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spacer spacer spacer spacer spacer spacer May 18, 2007

RIT grad is study in the power of determination


After surviving a major automobile accident and suffering brain trauma, Kevin Rollins is now in a place few, other than himself, thought possible: finishing up a co-op at Critical Link in Syracuse and preparing to graduate.

Submitted by Kevin Rollins

Kevin Rollins woke up and had no idea where he was. It was dark and his surroundings were strange. He tried to get up. Suddenly a team of nurses rushed into his room and restrained him.

Rollins had just emerged from a two-week medically-induced coma. Two metal plates had been inserted in his jaw. A hole was drilled into his skull to relieve brain swelling. He couldn’t hear out of his left ear.

And yet those physical ailments were nothing compared to the hurdles he would have to conquer in the years to come.

On March 1, 2001, Rollins was a passenger in a friend’s 1999 Ford Explorer. He was home in Canastota, N.Y., on break, having just completed his second quarter at RIT.

Rollins doesn’t remember where he and his friends were headed. In fact, he doesn’t remember anything from that week. He’s been told that it was a snowy night. At least six inches covered East Hickory Street that evening when the truck spun out of control and smashed into a tree.

After spending two weeks in a coma, Rollins woke up feeling no pain. However, he had suffered brain trauma. With the exception of the week leading up to the accident, his memory was intact. But he had trouble completing everyday tasks.

He remained in the hospital for 27 days and spent four months in therapy. Physically, he fully recovered. So Rollins thought it was odd when his doctors and his parents asked him if he wanted to return to RIT.

“I told them, ‘Of course I want to go back. Why wouldn’t I want to go back?’ But I didn’t know what I wouldn’t be able to do,” Rollins says. “I seemed fine.”

But Rollins was not fine. He returned to RIT the following fall and things were difficult.

“I would sit in a math class and it was like the class was being taught in a different language,” he recalls. “I couldn’t understand what the professor was trying to tell me, let alone learn all the material.”

Rollins received a ‘C’ in one class and failed the rest. The student who always had wanted to be an electrical engineer—even as a child he used to dismantle his toys in an effort to figure out how they worked—had grown frustrated. He decided to go home.

“I stayed until Christmas break, and then I realized I couldn’t do it anymore,” he says. “It was a waste of time and money. I couldn’t understand what was going on.”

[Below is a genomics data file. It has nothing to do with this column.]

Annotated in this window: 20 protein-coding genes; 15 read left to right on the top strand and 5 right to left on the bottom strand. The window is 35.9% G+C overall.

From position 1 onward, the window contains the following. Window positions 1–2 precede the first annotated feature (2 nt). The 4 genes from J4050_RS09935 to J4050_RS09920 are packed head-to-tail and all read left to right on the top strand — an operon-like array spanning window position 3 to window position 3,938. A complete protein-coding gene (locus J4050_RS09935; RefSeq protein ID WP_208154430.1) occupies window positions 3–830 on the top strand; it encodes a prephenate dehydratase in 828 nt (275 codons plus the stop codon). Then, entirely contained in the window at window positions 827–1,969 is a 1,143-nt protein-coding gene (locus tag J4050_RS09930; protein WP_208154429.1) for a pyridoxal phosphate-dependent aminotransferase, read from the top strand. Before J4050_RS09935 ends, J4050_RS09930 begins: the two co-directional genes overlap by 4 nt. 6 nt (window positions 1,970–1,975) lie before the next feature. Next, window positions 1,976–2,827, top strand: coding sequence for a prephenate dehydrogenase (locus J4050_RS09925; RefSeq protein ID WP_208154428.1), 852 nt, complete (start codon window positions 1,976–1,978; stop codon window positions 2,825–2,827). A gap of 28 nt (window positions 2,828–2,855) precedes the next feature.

But he wasn’t giving up.

He enrolled at SUNY Morrisville, which is close to his home, and began taking some lower-level classes. He had progressed to Calculus II at RIT, but enrolled in Basic Algebra at Morrisville. He still couldn’t comprehend the material.

Rollins says he couldn’t understand the reasons for doing something and the processes behind it. So he began to memorize the material, instead. And it worked. In May 2004 he earned his associate degree.

He refused to stop there. Rollins returned to RIT the following September. Things still weren’t the same.

“It was like getting on a treadmill that was going 50 miles per hour,” he says. “I couldn’t keep up with it. RIT was just so much faster paced.”

But with persistence and the help of the professors in his new major, computer engineering technology, he caught up.

“Within the last year, I went from memorizing everything to really understanding things,” he says. “It was like a light switch.”

Now, Rollins is just completing a co-op at Critical Link, a hardware and software development company in Syracuse. The co-op marks the completion of his final graduation requirements.

He will receive his diploma May 25 and plans to mail copies to the doctors and nurses who helped him make his recovery.

“Even when I was making errors, I knew I could do it,” Rollins says. “I wanted to prove to everybody that I could get back to where I was.”

Rollins plans on working for a few years and then returning to RIT to get a master’s degree in computer engineering.

“God gives you a hand of cards to play with in life,” Rollins says. “Even if he takes some of those cards away, you still have to play the best you can with whatever cards you have left. That’s exactly what I’m trying to do.”

John Follaco

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